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True Confessions of a Stay at Home Dad
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In May of 2011, I dismissed class for the last time and began a new chapter in my life, full-time dad. I taught middle school for seven years, but with two kids and a third on the way, I wasn't able to give as much time to teaching as it required, plus I wanted to spend more time with my own kids, instead of someone else's.

My wife and I have been married for nine years. She spends her days (and some nights and weekends) as an OB/GYN, or as my kids like to call it, “catching babies.”

We have three kids. First Born is eight years old, but likes to pretend she’s in college. Our son, Middle Man is five, but we’re convinced by the way he talks about things like “beautiful sunsets” that he’s an old soul, and our youngest, the Blonde Bomber is only three, but already has the attitude of a teenager.

Our kids provide us with an endless amount of stories. Writing and retelling these stories for Indy’s Child has been my part-time job for the past three years.

You can contact me on Facebook at True Confessions of a Stay at Home Dad or via email at indyschildpete@gmail.com.

Everyday Math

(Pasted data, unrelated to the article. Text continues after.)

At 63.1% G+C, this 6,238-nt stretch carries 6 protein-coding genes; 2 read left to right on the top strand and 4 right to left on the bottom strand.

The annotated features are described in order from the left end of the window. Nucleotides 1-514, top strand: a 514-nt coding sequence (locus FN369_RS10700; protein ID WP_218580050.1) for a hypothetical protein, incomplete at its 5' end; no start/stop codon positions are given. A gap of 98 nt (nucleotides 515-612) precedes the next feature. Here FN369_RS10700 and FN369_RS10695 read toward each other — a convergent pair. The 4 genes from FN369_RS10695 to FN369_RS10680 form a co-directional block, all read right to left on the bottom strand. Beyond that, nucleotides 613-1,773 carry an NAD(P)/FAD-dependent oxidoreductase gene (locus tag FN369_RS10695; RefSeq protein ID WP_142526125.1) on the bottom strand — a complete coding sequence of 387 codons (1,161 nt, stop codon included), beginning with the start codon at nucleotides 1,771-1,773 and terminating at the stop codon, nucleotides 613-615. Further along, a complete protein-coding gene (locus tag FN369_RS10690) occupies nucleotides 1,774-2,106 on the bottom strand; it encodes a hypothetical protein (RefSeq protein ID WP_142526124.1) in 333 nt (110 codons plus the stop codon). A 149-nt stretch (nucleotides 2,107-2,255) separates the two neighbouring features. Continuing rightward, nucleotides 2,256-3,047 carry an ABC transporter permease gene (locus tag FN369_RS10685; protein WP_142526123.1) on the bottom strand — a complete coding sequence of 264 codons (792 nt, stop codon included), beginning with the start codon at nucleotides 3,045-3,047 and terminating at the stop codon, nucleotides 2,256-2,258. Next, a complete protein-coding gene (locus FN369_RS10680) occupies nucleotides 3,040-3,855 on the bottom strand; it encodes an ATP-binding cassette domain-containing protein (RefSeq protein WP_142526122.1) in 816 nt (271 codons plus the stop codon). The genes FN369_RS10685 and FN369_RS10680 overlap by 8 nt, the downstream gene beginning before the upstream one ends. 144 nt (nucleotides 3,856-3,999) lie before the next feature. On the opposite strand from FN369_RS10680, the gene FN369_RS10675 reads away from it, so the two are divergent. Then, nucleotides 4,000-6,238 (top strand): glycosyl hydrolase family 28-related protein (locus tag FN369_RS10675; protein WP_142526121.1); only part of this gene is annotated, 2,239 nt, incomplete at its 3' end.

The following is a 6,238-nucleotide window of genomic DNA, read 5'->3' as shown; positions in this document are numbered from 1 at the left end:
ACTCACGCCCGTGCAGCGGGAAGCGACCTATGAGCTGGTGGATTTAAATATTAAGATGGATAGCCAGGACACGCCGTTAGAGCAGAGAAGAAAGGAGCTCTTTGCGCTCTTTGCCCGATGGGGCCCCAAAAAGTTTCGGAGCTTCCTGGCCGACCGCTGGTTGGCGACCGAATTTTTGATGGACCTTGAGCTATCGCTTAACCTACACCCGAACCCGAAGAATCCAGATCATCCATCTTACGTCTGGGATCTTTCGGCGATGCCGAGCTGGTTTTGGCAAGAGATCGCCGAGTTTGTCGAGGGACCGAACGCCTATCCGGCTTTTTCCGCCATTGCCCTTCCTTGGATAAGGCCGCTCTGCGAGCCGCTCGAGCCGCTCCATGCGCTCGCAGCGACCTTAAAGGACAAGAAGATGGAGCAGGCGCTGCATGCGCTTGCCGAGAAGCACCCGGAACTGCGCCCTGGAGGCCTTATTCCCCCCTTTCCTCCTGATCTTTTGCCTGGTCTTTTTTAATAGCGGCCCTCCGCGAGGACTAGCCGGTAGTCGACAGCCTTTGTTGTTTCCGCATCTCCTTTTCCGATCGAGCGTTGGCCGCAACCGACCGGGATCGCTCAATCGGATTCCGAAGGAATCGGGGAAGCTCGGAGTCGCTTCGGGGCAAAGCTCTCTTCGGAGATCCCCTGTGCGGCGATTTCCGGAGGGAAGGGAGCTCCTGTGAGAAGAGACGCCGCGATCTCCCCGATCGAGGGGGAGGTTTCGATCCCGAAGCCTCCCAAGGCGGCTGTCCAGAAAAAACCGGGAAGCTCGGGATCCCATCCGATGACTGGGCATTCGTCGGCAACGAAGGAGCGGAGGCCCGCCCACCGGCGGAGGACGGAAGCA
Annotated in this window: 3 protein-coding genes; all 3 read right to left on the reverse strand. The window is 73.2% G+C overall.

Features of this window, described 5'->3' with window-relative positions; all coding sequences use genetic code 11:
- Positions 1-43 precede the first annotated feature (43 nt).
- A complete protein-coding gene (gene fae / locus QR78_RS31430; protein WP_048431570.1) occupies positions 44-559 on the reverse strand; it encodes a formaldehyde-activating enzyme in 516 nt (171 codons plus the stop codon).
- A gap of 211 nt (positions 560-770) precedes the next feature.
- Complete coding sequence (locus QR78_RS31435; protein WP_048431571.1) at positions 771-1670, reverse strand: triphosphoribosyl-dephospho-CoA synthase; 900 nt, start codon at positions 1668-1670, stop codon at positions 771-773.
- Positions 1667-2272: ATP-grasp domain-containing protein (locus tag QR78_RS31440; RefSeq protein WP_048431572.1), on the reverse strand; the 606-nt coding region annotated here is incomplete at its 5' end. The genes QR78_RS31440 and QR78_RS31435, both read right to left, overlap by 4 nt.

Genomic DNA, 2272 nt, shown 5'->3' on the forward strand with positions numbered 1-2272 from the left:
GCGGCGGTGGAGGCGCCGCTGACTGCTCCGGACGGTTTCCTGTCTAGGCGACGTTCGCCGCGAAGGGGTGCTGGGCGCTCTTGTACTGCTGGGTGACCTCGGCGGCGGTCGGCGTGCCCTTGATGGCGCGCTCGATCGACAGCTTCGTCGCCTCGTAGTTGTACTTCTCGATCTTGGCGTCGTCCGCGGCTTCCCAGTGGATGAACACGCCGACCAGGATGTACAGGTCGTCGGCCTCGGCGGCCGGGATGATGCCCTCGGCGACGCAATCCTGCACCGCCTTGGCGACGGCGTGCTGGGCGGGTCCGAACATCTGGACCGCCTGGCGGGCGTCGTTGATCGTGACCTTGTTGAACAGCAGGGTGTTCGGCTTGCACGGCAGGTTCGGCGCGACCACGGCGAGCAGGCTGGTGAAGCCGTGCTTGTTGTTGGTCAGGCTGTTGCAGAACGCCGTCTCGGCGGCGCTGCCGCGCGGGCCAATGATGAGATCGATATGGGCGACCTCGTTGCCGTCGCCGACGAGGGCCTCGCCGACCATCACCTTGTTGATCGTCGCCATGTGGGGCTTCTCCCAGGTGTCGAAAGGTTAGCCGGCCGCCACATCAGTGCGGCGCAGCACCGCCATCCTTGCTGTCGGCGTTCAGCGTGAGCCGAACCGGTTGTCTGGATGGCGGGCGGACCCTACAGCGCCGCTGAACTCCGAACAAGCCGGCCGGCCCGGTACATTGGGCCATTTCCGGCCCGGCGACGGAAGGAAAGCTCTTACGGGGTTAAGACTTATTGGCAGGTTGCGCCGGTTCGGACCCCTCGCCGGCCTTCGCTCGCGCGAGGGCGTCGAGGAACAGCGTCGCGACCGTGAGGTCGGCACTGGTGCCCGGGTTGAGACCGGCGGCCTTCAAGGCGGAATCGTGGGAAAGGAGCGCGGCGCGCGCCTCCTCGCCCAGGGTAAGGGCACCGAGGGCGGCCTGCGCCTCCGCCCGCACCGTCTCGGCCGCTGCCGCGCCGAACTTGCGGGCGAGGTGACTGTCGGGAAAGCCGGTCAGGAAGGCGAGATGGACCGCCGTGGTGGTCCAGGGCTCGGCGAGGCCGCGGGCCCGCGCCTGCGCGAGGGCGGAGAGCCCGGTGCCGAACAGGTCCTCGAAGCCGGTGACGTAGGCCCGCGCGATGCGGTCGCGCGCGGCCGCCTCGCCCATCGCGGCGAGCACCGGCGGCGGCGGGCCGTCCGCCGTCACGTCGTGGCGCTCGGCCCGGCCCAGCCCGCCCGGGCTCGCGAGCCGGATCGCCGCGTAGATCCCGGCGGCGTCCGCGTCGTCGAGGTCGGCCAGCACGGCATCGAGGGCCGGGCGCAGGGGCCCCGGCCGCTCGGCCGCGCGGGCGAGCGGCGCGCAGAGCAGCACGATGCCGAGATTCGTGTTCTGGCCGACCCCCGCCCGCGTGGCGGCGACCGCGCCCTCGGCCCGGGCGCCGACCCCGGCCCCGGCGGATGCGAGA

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Everyday Math

January 30, 2014 | 01:21 PM

My oldest daughter is in second grade. They just finished working on adding two, two-digit numbers together. Apparently the old way of doing things is no longer the correct way of doing things.

For example:

The "old" way

23

+12

____

35

Remember this? You started with the ones column and added those numbers together. If the answer was more than ten you carried the number into the tens column. Next you moved on to the tens column and added those together. That's how you got the answer. Simple and efficient.

Now let's take a look at the "new" way of doing things.

23

+12

_____

20 + 10 = 30

3 + 2 = 5

+___

35

When adding Partial Sums in Everyday Math you start with the largest column and work your way down to the smaller ones, essentially backwards from what was previously taught. It just seems like so much more writing and work.

I've just started to see this type of thing coming home for the past few weeks, so I admit, I'm VERY new to it. I'm curious what you think about this type of "new math." Whether you are a new parent with preschoolers, or a parent of a high schooler that completed Everyday Math all through elementary school I would love to hear your thoughts.

Thanks and wish me luck! I wonder what I'll have to relearn for tonight's homework?!?

-Pete


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